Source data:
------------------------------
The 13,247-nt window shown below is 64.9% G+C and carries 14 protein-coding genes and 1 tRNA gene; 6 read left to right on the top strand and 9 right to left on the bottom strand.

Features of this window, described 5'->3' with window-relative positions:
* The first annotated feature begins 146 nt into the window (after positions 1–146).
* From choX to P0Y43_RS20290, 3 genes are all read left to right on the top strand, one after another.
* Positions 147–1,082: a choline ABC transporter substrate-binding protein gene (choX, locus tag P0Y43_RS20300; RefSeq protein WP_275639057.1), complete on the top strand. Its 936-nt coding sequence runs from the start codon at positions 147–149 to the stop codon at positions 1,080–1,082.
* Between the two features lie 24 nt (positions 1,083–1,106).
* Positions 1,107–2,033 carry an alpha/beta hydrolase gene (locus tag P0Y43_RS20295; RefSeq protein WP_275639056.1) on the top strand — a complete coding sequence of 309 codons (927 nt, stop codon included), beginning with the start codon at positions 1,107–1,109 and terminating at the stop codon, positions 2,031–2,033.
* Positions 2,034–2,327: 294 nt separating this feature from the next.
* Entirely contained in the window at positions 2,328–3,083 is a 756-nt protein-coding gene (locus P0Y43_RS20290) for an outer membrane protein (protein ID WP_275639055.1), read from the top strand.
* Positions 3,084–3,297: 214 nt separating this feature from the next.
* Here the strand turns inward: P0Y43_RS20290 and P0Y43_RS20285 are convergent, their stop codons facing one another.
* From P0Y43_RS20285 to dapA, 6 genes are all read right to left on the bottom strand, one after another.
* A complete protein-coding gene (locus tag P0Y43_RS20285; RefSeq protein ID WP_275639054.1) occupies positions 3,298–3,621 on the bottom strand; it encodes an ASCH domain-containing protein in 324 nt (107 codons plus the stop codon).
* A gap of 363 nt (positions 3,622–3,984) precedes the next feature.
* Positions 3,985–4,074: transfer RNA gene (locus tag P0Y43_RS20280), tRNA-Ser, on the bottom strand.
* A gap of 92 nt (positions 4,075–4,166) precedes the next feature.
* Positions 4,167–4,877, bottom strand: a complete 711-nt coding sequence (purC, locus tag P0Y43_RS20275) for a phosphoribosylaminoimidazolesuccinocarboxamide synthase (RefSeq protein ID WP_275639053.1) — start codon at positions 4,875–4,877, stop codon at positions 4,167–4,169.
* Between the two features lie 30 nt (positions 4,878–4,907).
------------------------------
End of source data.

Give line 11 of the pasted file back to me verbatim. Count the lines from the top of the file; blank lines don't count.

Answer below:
* Here the strand turns inward: P0Y43_RS20290 and P0Y43_RS20285 are convergent, their stop codons facing one another.